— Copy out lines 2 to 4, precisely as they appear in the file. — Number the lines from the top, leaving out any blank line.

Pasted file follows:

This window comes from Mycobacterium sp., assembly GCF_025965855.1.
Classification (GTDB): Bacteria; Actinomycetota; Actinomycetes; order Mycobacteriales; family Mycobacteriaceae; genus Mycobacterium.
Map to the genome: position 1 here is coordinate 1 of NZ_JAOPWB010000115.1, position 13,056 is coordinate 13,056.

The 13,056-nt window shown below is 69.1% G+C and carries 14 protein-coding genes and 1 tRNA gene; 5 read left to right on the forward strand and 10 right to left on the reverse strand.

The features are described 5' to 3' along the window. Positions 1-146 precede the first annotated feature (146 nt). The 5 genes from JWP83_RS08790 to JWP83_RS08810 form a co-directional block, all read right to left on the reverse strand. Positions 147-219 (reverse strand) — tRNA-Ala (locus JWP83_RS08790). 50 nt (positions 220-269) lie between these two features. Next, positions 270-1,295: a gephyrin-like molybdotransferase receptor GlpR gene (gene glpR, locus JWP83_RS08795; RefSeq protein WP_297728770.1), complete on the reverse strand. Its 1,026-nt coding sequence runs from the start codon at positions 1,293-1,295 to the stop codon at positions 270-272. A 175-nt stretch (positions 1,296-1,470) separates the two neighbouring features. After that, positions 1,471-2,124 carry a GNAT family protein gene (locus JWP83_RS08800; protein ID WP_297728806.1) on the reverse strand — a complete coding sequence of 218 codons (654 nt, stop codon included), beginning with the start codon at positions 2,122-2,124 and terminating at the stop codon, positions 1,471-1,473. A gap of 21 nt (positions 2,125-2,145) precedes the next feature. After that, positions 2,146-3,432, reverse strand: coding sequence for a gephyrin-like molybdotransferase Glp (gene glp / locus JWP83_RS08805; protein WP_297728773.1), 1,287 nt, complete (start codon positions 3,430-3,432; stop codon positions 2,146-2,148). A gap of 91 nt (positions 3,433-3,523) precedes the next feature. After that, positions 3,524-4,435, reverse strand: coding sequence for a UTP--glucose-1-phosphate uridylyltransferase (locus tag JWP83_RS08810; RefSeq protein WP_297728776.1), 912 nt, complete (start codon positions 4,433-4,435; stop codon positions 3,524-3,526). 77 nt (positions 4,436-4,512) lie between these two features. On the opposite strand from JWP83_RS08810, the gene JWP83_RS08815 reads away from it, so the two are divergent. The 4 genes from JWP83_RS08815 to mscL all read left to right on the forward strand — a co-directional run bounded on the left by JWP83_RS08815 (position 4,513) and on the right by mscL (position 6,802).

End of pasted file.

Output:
Classification (GTDB): Bacteria; Actinomycetota; Actinomycetes; order Mycobacteriales; family Mycobacteriaceae; genus Mycobacterium.
Map to the genome: position 1 here is coordinate 1 of NZ_JAOPWB010000115.1, position 13,056 is coordinate 13,056.

The 13,056-nt window shown below is 69.1% G+C and carries 14 protein-coding genes and 1 tRNA gene; 5 read left to right on the forward strand and 10 right to left on the reverse strand.